The middle song, (Hospital Vespers) is below.

Doctors played your dosage like a card-trick. Scrabbled down the hallways yelling "Yahtzee!" I brought books on Hopper, and the Arctic, something called "The Politics of Lonely," a toothbrush and a quick-pick with the plus. You tried not to roll your sunken eyes, and said "Hey can you help me, I can't reach it." Pointed at the camera in the ceiling. I climbed up, blocked it so they couldn't see. Turned to find you out of bed, and kneeling. Before the nurses came, took you away, I stood there on a chair and watched you pray.

Now, I won't tell you I completely understand every line. (Per internet lore, "The Politics of Lonely" may be an obscure reference to a chapter title of a book about an explorer. Who could know?) But a song is what the listener gets out of it. To me this speaks to a feeling of disconnect with the medical community. A lot of references to games "card-trick", "scrabbled", "Yahtzee" like the singer feels it's all one big experiment, like a game. I think the overall sentiment is that the hospital is dehumanizing. The patient feels the need to hide away themselves, emotions, spirituality from the hospital community (with the camera as the symbol for that community). Open to interpretation. The music becomes very strange, I thought a bit eerie.

The last song of the album, (Past Due), is much more obvious. The music lightens up. You hear tinkling bells. It sounds like a conclusion. I'll leave the interpretation to you.

February always finds you folding local papers open to the faces "passed away," to wonder what they're holding in those hands we're never shown. The places formal photographs refuse to mention. His tiny feet, that birthmark on her knee. The tyranny of framing our attention with all the eyes their eyes no longer see. And darkness comes too early, you won't find the many things you owe these latest dead: a borrowed book, that cheque you didn't sign. The tools to be believed with, beloved. Give what you can: to keep, to comfort this plain fear you can't extinguish or dismiss.

The album seems to be telling a story with these three songs as the plot: hope, loss, grief, then resolution. Rebuilding life after a loss. Reconstruction, if you will.

Some of the criticism this album got is that it may be a bit too literate. These songs aren't really meant to be sung in the shower. They are meant to be over thought, which is not always what I'm in the mood to do when listening to music. But when I looked at it more like poetry set to music, I think I appreciated it more. In these songs, nothing is accidental. Every word, every note is well thought through and gives meaning. That meaning may at times be so obscure that maybe we weren't meant to completely get what was in the songwriter's head. Maybe we were meant to interpret it for ourselves and give it meaning that is significant to us.

Monday, March 8, 2010 by Amber Wollesen, MD · 0

Monday, March 1, 2010

Tosca: Vissi D'arte, Vissi D'amore

Tosca, by Giacomo Puccini, premiered on Jan. 14th, 1900. A work more than 3 years in the making, it is now one of the world's most popular operas.

The plot is basically an adaptation to a play produced by Victorein Sardu in 1887 and seen by Puccini in Milan. Like most opera's it is full of love, loss, murder and suicide.

Floria Tosca is a singer who is in love with Mario Cavaradossi, a painter. Cavaradossi helps an escaped political enemy by the name of Angelotti hide. Unfortunately the chief of police, named Scarpia, who by the way is in love with Tosca, discovers the offense.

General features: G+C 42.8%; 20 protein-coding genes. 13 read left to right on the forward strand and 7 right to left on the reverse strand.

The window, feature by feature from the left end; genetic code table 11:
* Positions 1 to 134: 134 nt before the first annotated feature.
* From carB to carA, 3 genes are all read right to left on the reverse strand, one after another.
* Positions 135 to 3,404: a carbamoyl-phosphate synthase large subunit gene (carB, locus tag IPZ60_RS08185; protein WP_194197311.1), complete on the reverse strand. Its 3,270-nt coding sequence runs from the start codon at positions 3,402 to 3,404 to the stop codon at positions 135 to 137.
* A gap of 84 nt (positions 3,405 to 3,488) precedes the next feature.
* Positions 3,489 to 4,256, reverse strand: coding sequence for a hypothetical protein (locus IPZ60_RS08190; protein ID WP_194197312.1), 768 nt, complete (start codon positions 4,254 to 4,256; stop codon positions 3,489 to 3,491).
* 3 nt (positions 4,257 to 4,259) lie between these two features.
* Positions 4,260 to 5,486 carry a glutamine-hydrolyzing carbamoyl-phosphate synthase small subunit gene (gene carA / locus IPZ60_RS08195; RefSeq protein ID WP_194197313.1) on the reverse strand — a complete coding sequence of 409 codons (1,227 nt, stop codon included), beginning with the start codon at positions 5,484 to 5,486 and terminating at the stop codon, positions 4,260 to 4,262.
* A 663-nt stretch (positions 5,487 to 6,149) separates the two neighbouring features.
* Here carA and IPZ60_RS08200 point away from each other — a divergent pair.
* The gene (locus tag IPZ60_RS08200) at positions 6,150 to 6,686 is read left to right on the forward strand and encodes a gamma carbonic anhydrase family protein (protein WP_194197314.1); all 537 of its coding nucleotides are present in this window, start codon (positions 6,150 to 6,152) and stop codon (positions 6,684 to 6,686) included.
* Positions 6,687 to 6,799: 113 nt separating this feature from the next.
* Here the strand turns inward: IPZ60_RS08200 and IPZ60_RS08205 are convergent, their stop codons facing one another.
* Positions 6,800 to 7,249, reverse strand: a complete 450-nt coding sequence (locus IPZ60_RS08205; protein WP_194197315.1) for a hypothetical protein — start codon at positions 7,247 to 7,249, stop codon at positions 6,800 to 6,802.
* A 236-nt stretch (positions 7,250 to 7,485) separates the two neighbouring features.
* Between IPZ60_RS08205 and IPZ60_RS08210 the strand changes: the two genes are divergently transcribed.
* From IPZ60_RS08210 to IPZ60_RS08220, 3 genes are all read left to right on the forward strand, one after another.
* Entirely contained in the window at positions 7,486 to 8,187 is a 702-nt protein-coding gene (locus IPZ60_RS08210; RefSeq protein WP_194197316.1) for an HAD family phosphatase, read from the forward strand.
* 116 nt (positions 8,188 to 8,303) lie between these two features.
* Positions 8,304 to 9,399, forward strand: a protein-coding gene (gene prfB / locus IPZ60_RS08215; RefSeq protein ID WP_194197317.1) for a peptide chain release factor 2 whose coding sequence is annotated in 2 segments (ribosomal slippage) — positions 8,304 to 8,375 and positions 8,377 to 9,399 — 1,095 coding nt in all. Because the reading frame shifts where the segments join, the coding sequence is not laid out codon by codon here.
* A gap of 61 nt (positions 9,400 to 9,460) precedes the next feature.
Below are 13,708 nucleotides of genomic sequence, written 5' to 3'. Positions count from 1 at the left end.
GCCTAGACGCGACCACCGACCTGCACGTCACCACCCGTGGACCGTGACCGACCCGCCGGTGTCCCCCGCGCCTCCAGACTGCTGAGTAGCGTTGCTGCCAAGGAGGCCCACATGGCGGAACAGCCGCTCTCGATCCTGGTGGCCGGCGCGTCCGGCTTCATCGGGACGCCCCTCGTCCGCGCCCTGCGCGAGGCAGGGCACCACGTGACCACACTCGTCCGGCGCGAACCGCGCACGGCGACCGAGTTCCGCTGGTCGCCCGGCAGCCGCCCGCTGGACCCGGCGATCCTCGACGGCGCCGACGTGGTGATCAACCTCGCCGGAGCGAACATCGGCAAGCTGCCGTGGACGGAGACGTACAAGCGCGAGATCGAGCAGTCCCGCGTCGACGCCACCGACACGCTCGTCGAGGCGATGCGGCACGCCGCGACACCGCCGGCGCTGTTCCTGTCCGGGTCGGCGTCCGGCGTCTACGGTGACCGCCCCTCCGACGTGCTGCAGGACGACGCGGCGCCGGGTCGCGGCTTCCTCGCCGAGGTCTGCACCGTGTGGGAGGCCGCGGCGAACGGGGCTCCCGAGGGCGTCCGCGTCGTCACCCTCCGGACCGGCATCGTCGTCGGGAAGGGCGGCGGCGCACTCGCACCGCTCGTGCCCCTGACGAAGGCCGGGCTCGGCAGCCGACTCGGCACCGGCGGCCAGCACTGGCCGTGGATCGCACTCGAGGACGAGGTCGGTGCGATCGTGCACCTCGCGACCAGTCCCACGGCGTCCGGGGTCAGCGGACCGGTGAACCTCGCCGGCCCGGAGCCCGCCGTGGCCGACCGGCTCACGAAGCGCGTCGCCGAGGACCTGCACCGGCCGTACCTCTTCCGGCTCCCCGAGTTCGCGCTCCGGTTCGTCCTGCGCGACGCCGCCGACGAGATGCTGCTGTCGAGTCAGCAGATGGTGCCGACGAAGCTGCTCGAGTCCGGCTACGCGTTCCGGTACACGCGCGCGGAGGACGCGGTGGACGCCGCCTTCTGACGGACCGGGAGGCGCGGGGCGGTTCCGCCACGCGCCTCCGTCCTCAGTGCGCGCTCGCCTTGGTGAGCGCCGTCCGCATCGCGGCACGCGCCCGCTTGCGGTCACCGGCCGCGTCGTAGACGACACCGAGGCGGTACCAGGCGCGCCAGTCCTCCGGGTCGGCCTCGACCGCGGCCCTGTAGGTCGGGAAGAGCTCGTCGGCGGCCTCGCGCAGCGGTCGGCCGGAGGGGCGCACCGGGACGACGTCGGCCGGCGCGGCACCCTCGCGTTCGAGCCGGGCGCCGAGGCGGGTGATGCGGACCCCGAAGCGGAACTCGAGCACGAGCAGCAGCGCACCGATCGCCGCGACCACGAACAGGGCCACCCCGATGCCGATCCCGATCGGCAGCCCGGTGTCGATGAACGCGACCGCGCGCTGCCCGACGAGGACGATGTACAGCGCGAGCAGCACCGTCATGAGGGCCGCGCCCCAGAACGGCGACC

Capturing Cavaradossi, Scarpia tortures him, taunting Tosca until she reveals Angelotti's hiding place. Carvadossi denounces Tosca for giving in, and is taken off to prison. Scarpia attempts to force himself on Tosca and Angelotti is discovered dead, having committed suicide before being captured.

In the despair of her lover's denouncement, his likely execution, and in the midst of thwarting Scarpia's aggressive tactics, Tosca sings the haunting prayer in the aria, "Vissi d'arte, vissi d'amore"

Lyrics: I lived for art, I lived for love/ I never did harm to a living soul!/ With a secret hand I relieved as many misfortunes as I knew of./ Always with true faith my prayer/ rose to the holy shrines./ Always with true faith/ I gave flowers to the altar./ In the hour of grief why, why o Lord?/Why do you reward me thus?/ I gave jewels for the Madonna's mantle/ and I gave my song to the stars, to heaven, which smiled with more beauty./ In the hour of grief why, why, o Lord, ah, why do you reward me thus?

Although Tosca herself is not dying, she is singing in the realization that she will soon lose her lover, and I see contemporary palliative care themes in this prayer. This type of plea could easily be whispered by family members at the bedside of one dying or by the patient them self.

To break it down:

First there is the accounting of worth. We reflect on our character and persona. For Tosca her list includes a passion for love and art, a humble generosity (secret hand relieving misfortunes), and a respect for others (no harm).

Second is an evaluation in accordance to our faith traditions. Tosca lists her offerings of flowers and prayers in the shrines and alters, and jewels for Madonna.

Finally is the assessment of career and external works. Tosca was a singer, so she reflects that she sung and the world was more beautiful from her contribution.

Aren't these classic elements of reflection? Who we are internally, externally and if appropriate, who we are in accordance to our faith tradition?

The purpose to Tosca's reflection, however, is really a question. What strikes most listeners, endearing this aria to audiences, is the timeless question, "why?". Why do bad things happen to good people?

Listening to this aria with the 'why?' in mind, you will hear the despair and the grief in Tosca's words. Perhaps this song can help us to explore with others those deeper areas for reflection.
Below is the Youtube video of Maria Callas singing with lyrics included.

Monday, March 1, 2010 by Amy Clarkson · 0